• A disadvantage of NGOs is that they cannot be held accountable as easily as state actors. This has created controversies around some NGOs' projects.

    References

    1. Sangeeta Kamat (2004) 'The privatization of public interest: theorizing NGO discourse in a neoliberal era'. 

    2. The Guardian (2020) 'Médecins Sans Frontières is 'institutionally racist', say 1,000 insiders'.
    3. Sydney Calkin (2015) 'Post-Feminist Spectatorship and the Girl Effect: “Go ahead, really imagine her”'
    4. Fig. 1 Food aid volunteer https://www.pexels.com/photo/a-male-volunteer-carrying-a-box-6646920/ no attribution required
    5. Fig. 2 Nuclear bomb https://pixabay.com/photos/explosion-mushroom-cloud-67557/ no attribution required
    6. Fig. 3 Air pollution https://pixabay.com/photos/pollution-factory-industry-smoke-2575166/ no attribution required
    Frequently Asked Questions about NGOs

    Are NGOs part of civil society?

    NGOs are civil society actors since they are formed by groups of citizens and are independent from governments.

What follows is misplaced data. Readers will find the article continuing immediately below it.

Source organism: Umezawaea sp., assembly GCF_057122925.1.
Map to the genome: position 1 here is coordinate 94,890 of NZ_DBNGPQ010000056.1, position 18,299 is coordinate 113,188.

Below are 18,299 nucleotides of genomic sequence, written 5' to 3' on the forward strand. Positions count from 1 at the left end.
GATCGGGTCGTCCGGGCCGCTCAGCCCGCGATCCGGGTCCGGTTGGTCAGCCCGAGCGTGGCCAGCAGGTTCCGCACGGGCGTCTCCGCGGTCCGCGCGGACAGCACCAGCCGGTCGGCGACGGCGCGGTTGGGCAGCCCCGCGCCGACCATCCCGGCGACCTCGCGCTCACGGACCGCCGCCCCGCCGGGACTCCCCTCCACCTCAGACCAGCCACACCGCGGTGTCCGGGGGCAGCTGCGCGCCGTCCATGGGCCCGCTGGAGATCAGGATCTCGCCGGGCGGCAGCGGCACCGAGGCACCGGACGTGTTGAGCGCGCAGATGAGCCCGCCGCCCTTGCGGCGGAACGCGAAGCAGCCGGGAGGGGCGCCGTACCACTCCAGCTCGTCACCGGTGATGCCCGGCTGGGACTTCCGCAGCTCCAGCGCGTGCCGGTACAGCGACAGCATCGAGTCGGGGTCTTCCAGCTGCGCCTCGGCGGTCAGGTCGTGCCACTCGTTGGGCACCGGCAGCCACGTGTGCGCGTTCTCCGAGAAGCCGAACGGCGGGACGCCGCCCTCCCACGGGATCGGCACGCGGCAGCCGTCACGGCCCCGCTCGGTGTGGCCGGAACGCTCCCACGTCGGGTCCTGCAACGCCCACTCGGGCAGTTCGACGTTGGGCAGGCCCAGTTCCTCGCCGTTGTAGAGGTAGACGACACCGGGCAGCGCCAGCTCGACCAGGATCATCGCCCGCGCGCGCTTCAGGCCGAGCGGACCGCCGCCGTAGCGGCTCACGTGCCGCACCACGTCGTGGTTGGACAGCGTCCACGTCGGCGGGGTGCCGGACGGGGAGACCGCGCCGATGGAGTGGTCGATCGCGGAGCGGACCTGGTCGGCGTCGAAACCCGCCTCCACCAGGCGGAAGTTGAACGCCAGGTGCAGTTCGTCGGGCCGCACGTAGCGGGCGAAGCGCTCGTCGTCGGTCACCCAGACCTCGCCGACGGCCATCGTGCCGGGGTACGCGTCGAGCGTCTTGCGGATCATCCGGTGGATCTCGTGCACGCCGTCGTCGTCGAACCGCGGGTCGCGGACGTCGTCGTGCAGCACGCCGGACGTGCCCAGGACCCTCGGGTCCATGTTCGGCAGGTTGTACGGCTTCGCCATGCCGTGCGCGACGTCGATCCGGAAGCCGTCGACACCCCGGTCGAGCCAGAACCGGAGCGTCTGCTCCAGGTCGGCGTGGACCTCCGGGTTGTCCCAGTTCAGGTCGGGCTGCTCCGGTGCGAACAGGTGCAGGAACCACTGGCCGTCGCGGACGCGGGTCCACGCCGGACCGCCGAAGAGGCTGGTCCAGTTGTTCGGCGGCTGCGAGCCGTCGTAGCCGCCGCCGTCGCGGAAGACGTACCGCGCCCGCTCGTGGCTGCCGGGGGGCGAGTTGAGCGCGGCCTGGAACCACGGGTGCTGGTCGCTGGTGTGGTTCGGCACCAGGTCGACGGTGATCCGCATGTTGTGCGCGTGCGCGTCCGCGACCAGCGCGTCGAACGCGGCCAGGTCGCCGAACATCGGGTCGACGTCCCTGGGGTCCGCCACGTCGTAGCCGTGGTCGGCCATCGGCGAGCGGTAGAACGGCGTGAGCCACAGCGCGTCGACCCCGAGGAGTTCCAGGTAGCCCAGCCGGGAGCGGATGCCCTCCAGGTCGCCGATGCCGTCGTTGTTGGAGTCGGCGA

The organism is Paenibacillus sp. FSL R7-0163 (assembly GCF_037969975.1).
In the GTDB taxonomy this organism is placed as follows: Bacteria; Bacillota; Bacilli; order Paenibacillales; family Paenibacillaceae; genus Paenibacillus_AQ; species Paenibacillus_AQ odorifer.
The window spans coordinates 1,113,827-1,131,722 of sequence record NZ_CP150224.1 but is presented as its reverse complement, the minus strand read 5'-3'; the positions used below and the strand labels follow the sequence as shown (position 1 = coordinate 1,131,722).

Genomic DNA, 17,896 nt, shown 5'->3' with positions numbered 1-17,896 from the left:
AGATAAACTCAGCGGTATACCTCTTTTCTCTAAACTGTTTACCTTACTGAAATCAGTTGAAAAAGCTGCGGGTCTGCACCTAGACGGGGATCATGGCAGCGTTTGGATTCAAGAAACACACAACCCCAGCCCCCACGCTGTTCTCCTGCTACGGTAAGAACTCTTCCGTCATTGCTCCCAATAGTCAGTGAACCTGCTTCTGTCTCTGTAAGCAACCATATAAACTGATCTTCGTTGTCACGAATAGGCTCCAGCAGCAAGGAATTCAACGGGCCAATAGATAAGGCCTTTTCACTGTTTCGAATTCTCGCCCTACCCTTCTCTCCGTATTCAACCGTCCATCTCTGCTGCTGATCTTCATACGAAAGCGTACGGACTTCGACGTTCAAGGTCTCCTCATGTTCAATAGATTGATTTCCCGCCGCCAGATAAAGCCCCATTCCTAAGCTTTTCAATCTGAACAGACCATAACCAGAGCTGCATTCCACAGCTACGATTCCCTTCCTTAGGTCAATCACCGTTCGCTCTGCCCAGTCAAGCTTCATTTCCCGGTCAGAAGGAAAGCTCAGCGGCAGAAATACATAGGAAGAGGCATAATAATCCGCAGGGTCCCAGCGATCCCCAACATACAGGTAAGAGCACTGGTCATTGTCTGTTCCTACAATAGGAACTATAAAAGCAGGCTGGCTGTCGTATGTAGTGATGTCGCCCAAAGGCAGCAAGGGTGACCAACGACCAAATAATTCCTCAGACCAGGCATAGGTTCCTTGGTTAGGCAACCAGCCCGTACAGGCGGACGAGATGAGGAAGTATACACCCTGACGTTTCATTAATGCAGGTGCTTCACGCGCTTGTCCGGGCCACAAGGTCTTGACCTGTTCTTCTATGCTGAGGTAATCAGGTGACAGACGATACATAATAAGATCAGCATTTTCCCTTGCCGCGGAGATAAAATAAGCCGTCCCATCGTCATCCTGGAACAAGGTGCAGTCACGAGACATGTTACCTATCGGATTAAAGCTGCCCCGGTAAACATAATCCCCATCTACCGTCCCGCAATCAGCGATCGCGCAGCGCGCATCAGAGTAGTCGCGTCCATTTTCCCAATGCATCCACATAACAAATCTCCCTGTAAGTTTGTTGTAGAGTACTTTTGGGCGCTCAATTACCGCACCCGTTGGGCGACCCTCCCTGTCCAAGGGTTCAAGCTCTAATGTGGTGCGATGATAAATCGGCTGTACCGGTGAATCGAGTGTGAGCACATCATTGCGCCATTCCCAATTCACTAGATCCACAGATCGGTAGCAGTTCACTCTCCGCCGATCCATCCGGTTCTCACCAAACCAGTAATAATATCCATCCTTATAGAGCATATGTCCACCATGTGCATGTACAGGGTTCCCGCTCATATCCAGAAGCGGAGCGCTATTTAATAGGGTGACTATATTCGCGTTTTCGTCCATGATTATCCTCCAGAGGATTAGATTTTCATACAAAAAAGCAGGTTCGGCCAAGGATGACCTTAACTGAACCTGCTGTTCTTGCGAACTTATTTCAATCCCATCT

Which is the purpose of NGOs?

    NGOs tackle various issues, often tied to global inequalities, and either design projects to solve such issues, offer aid or advocate to influence decisions regarding that issue. 

    Which are the different types of NGOs?

    NGOs can be divided into two groups: Operational NGOs and Advocacy NGOs. 

    How do NGOs influence governments?

    NGOs influence government decisions by creating awareness on certain issues and hence bring the demands of citizens to decision-makers. 

    What are the benefits of NGOs?

    NGOs build contact with the communities they help, do not respond to a political agenda and are non-profit. 

    Test your knowledge with multiple choice flashcards

    IGOs are responsible for 

    NGOs are 

    Advocacy NGOs are crucial for ___